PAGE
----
Saigas, the only large herbivore endemic to the steppes of Kazakhstan, have been flirting with extinction for decades. Earlier this year, in late May, nearly 140,000 saigas, about half the population, mysteriously died over the span of a few days. Despite researchers present to obtain tissue samples and conduct tests, the cause of death remains unclear.
Researchers have pinpointed the epidemic to pasteurellosis, a naturally occurring bacteria in the saigas intestinal tract, but are not sure what sparked the collapse of their immune systems, resulting in a 100 percent mortality rate of a herd that had recovered significantly in numbers since the 1990s.
The saigas play a major role in the ecosystem of Kazakhstan’s arid grassland steppes. Their grazing helps break down and recycle nutrients back into the ecosystem, prevent wildfires from abundant leaf litter, which decomposes very slowly in cold temperatures, and they serve as a vital food source for predators, and at one time for rural local inhabitants.
One German researcher in Kazakhstan has claimed to find a diagnosis. On August 4, Khabar TV, a Kazakhstan television station, reported on August 4 that the mass die off was caused by a disease that incites fevers and inflammation that leads to death within 24-72 hours. “The cause of death of the saigas is hemorrhagic septicemia,” Steffen Zuther, Advisor for GIS and research at Association for Conservation of Biodiversity of Kazakhstan, told the TV channel in an interview. The Kazakhstan government has not yet confirmed Zuther’s diagnosis, with results of all research work to be collated in the fall for conclusive analysis, Khabar TV reports.
The fall of the Soviet Union in 1991 led to a 95 percent reduction of the species over the past 25 years, as rural poverty spikes and lack of protection led to disastrous increases in hunting and poaching of saigas. Their horns are highly valued in Chinese medicine, leading to the saigas’ extirpation from China in the 1960s. Saigas were once found from Alaska to the United Kingdom. The rare antelope are now found only in parts of Russia, Mongolia, Uzbekistan and Turkmenistan, with the healthiest populations found in Kazakhstan.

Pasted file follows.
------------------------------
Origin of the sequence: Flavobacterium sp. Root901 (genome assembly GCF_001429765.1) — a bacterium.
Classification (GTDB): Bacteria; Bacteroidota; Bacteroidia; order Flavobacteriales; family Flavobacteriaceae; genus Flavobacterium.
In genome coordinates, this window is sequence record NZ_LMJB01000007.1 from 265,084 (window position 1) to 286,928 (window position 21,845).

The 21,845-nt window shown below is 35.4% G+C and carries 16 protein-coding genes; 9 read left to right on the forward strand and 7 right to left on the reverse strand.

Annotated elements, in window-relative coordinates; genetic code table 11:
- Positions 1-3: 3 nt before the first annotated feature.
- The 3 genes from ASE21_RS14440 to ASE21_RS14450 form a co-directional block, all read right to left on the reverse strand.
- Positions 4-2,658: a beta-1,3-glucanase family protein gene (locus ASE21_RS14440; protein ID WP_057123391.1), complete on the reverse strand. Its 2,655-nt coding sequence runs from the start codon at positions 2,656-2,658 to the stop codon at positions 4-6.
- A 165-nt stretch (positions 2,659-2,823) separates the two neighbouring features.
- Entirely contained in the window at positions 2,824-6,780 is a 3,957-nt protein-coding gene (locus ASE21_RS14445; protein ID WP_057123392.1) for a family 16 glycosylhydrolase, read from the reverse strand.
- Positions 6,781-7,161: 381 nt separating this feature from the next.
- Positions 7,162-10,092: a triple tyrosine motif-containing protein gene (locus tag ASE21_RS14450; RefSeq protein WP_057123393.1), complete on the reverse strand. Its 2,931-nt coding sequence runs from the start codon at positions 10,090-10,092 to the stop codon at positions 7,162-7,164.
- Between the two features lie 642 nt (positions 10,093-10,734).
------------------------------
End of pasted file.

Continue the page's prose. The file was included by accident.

Their most distinguishing characteristic is their large nose, used to filter dust from the air, which acts as a radiator, cooling air before it enters the lungs or preheating it in the winter, which helps it adapt to the significant temperature differences in their habitats. The males also use their noses to produce special mating sounds to attract females.
“It’s a real mystery why every saiga in the affected herds died almost simultaneously, not just females who just gave birth and their young, both with weak immune systems, but males within the herds as well,” says E.J. Milner-Gulland, a conservation biologist who has worked with saigas for 25 years and founder of the Saiga Conservation Alliance, dedicated to raising awareness and funds for the protection of Saigas. “It may have been something the herd ingested, weather conditions, an underlying disease.”
Saigas aren’t strangers to mass die-offs with similar, smaller scale ones occurring once in the 1980s and a couple of times in 2010 and 2012, but the recent epidemic is unprecedented and a major blow to conservation efforts of this critically endangered species. Ms. Milner-Gulland added, “for past die-offs, there were no research teams on site to investigate immediately after it occurred, but this time we were lucky to extract tissue samples from deceased saigas. A lot of research still needs to be done, but we’re confident a firm diagnosis will be figured out.”
Such research is vital in order for preventative measures to be implemented so these mass die offs don’t occur. Current saiga populations are low enough for brief events like this to drive the species to extinction. The saiga are known for covering thousands of miles per year on their migratory routes. The difficulty of collecting data over such a large area requires significant financial and human resources.